There were 4 buses waiting for us. We had 39 on our bus. Stefano, our tour guide, was a young, very enthusiastic person who was excited to be doing tours again after two summers of no cruise guests. The bus was nice, but it did not have very much legroom between the rows of seats.

The bus did travel along the fjord, and we could see some black-neck swans. He said they had only started coming there during the summer a few years ago and now they come every year.

Google photo – I was too far away to get a good photo

Once we got to the Information building, they divided us into 4 groups of 26 each so some on our bus went with another guide. We stayed with Stefano. He said his nickname from the other guides was “Little Turtle” as he liked to stop and talk so much, his group was always last to the pavilion. We were fine with being last.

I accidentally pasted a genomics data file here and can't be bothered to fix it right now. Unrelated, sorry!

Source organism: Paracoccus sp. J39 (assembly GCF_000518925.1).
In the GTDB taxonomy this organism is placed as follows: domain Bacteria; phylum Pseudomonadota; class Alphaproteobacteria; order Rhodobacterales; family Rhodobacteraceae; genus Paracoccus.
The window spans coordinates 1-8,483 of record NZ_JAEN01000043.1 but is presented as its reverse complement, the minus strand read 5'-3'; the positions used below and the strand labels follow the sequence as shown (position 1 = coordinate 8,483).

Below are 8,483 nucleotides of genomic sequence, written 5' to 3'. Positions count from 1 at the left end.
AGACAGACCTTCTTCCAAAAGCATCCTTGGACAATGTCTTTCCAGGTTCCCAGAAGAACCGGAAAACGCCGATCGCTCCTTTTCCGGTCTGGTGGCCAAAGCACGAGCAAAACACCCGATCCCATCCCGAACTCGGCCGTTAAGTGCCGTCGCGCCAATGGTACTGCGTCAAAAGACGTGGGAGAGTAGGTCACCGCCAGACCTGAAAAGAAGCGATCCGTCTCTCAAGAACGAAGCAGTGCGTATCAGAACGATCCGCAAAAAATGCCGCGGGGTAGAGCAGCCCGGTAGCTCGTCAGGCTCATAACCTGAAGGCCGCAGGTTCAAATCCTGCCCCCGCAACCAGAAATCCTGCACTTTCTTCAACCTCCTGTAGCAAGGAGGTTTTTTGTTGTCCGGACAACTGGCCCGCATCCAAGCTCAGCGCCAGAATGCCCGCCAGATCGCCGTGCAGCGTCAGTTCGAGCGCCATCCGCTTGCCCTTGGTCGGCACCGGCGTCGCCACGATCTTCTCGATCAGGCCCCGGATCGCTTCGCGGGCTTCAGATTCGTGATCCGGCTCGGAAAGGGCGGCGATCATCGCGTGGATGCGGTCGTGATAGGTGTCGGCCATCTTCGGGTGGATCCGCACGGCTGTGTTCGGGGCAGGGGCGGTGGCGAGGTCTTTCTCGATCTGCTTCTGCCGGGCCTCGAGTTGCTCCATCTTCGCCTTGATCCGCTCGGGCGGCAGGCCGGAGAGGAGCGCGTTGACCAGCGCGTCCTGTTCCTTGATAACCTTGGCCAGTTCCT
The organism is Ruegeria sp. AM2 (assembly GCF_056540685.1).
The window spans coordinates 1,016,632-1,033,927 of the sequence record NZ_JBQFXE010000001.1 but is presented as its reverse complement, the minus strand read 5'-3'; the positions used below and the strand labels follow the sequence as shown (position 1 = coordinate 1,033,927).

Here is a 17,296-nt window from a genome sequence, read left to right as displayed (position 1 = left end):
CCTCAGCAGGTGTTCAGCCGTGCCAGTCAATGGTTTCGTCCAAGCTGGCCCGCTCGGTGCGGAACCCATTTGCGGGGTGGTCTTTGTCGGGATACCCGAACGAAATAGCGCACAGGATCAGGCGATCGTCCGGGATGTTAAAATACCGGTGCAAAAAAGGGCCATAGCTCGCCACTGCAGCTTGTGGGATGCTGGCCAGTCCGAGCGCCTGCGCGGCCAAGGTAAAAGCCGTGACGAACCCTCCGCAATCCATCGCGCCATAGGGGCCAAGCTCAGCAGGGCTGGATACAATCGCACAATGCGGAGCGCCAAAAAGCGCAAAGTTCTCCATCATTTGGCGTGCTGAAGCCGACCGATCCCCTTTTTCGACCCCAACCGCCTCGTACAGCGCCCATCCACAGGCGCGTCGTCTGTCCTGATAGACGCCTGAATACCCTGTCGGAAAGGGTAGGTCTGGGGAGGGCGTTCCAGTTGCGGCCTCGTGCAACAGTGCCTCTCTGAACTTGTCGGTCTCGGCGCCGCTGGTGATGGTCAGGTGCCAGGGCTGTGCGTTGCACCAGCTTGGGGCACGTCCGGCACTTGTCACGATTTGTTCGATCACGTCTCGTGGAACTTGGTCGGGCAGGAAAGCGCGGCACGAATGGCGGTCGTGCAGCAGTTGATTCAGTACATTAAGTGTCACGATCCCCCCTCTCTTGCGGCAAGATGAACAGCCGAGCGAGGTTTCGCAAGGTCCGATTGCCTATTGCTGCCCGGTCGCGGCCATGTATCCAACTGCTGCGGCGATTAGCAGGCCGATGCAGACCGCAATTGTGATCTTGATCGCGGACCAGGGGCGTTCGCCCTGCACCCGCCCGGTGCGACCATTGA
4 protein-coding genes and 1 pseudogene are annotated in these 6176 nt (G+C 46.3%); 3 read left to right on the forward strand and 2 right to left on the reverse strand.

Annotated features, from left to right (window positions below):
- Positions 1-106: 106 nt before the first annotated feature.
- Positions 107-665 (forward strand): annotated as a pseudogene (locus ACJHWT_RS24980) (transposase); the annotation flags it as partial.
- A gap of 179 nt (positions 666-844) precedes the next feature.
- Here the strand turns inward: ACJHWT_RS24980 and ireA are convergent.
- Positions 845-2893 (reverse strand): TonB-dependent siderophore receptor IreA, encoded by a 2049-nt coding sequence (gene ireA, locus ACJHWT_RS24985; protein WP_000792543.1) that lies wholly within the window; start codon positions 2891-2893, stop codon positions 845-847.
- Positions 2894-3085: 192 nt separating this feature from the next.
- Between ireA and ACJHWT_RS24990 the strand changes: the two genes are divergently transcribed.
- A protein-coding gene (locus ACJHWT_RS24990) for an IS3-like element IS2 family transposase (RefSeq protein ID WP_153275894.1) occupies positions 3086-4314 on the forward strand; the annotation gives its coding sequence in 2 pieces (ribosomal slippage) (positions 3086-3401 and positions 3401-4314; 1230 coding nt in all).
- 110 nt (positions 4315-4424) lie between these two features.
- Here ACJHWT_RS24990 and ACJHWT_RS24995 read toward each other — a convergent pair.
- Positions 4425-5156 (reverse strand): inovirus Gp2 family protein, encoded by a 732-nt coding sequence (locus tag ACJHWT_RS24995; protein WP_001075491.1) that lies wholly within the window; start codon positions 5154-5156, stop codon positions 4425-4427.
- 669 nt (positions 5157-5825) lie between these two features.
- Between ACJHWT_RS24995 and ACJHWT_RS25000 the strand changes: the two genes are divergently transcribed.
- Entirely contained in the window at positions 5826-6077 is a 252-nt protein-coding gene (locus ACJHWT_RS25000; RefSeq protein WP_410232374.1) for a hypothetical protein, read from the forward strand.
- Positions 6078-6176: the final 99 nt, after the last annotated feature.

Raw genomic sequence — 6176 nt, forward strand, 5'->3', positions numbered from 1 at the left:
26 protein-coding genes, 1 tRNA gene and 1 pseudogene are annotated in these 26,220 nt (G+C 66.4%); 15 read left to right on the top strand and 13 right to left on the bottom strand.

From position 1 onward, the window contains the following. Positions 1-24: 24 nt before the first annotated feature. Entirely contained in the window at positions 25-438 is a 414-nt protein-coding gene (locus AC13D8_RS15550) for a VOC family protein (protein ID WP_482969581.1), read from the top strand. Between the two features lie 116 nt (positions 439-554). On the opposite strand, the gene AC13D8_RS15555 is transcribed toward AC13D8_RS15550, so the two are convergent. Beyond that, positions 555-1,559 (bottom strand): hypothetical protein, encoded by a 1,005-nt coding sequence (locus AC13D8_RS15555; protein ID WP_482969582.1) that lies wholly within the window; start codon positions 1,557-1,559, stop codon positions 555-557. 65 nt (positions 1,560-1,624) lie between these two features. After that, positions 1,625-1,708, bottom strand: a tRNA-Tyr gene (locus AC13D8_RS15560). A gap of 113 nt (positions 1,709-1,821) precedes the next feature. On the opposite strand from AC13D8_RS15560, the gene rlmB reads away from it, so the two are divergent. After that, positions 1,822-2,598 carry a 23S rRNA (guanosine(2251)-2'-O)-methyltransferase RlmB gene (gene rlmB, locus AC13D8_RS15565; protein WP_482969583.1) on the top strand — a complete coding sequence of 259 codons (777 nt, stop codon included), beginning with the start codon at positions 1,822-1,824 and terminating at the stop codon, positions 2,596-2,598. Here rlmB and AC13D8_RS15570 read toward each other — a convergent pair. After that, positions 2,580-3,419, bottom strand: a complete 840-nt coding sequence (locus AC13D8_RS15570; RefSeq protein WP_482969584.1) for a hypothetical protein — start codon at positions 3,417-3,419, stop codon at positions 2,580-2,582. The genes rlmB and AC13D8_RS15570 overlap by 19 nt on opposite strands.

He told us he has lived in Puerto Chacabuco since 2013. His grandfather also lives here and his visits here as a child made him want to settle here. He believes it might be the grandest place on Earth. Of course, to make it so lush, there is a lot of rain. He said it has rained for more than 20 days in a row at times.

After a quick bathroom break, he gave us about a 20-minute presentation in the Information building about Patagonia. It could have been done in 10 minutes; the building was so small, but he wanted to go over every exhibit. As I said, very enthusiastic.

We started on the hike. The ground was relatively flat. The path was packed dirt and rocks and narrow, so we were in single file. You had to be careful not to trip over any roots and duck under the low hanging branches. There were some steps and bridges along the way.

I know the description indicated three different types of terrain, but it all looked pretty much alike to me. Our path followed the river for the most part.